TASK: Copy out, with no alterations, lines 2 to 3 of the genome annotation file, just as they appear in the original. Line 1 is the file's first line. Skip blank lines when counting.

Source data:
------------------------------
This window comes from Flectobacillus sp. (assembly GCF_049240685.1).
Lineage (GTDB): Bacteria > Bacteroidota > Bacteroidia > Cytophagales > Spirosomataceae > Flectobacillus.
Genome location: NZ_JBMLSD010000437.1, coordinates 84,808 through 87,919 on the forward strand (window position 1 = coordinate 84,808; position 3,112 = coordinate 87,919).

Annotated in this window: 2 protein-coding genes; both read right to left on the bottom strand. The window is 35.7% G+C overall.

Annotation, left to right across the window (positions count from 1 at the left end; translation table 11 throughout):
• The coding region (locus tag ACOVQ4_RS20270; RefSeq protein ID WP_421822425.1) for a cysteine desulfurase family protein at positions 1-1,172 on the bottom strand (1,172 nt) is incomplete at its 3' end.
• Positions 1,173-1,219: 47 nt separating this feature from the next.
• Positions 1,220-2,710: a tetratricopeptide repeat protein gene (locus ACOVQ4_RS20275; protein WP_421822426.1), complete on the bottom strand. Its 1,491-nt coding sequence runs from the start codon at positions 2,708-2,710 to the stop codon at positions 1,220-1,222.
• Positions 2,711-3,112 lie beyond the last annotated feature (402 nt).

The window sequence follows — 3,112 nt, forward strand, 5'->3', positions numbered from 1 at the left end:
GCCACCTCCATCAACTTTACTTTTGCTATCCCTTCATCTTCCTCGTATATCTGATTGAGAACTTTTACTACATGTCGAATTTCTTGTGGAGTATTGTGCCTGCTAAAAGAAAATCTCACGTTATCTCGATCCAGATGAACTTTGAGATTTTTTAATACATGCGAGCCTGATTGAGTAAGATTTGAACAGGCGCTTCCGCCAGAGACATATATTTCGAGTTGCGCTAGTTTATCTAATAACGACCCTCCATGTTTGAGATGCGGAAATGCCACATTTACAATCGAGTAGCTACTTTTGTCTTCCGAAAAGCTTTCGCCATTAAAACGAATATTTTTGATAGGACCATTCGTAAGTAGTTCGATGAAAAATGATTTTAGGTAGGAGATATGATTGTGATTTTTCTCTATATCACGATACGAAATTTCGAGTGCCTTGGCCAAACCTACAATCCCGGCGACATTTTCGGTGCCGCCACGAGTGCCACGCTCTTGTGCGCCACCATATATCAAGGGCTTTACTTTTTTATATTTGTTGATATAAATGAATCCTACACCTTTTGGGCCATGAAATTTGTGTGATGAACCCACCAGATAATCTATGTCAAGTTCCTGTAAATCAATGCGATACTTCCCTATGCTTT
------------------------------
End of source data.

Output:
Lineage (GTDB): Bacteria > Bacteroidota > Bacteroidia > Cytophagales > Spirosomataceae > Flectobacillus.
Genome location: NZ_JBMLSD010000437.1, coordinates 84,808 through 87,919 on the forward strand (window position 1 = coordinate 84,808; position 3,112 = coordinate 87,919).